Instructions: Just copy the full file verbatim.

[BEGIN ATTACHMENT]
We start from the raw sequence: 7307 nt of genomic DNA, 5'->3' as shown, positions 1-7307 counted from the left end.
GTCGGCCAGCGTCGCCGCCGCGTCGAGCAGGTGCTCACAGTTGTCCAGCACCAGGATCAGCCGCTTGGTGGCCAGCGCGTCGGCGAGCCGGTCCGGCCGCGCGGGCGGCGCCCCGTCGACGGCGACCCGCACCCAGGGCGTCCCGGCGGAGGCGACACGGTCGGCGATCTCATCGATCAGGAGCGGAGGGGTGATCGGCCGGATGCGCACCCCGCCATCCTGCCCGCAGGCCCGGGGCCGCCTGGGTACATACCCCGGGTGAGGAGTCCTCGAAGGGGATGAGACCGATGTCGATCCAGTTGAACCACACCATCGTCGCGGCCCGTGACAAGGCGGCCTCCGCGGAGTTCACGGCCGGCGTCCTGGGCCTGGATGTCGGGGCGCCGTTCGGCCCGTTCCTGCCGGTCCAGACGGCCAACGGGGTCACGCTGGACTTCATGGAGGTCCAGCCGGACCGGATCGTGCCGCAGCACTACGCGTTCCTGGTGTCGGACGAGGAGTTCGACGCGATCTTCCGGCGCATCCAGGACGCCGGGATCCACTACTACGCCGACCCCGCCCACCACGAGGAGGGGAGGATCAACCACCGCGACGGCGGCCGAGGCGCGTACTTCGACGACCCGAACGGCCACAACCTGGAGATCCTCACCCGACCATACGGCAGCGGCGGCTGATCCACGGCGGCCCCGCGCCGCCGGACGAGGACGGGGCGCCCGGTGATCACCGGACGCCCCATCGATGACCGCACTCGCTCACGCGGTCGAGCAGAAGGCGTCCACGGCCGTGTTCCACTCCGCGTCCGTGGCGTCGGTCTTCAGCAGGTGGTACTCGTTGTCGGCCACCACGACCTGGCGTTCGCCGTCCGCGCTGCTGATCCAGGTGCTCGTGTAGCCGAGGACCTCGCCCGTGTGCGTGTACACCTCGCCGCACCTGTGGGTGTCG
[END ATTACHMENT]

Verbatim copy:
We start from the raw sequence: 7307 nt of genomic DNA, 5'->3' as shown, positions 1-7307 counted from the left end.
GTCGGCCAGCGTCGCCGCCGCGTCGAGCAGGTGCTCACAGTTGTCCAGCACCAGGATCAGCCGCTTGGTGGCCAGCGCGTCGGCGAGCCGGTCCGGCCGCGCGGGCGGCGCCCCGTCGACGGCGACCCGCACCCAGGGCGTCCCGGCGGAGGCGACACGGTCGGCGATCTCATCGATCAGGAGCGGAGGGGTGATCGGCCGGATGCGCACCCCGCCATCCTGCCCGCAGGCCCGGGGCCGCCTGGGTACATACCCCGGGTGAGGAGTCCTCGAAGGGGATGAGACCGATGTCGATCCAGTTGAACCACACCATCGTCGCGGCCCGTGACAAGGCGGCCTCCGCGGAGTTCACGGCCGGCGTCCTGGGCCTGGATGTCGGGGCGCCGTTCGGCCCGTTCCTGCCGGTCCAGACGGCCAACGGGGTCACGCTGGACTTCATGGAGGTCCAGCCGGACCGGATCGTGCCGCAGCACTACGCGTTCCTGGTGTCGGACGAGGAGTTCGACGCGATCTTCCGGCGCATCCAGGACGCCGGGATCCACTACTACGCCGACCCCGCCCACCACGAGGAGGGGAGGATCAACCACCGCGACGGCGGCCGAGGCGCGTACTTCGACGACCCGAACGGCCACAACCTGGAGATCCTCACCCGACCATACGGCAGCGGCGGCTGATCCACGGCGGCCCCGCGCCGCCGGACGAGGACGGGGCGCCCGGTGATCACCGGACGCCCCATCGATGACCGCACTCGCTCACGCGGTCGAGCAGAAGGCGTCCACGGCCGTGTTCCACTCCGCGTCCGTGGCGTCGGTCTTCAGCAGGTGGTACTCGTTGTCGGCCACCACGACCTGGCGTTCGCCGTCCGCGCTGCTGATCCAGGTGCTCGTGTAGCCGAGGACCTCGCCCGTGTGCGTGTACACCTCGCCGCACCTGTGGGTGTCG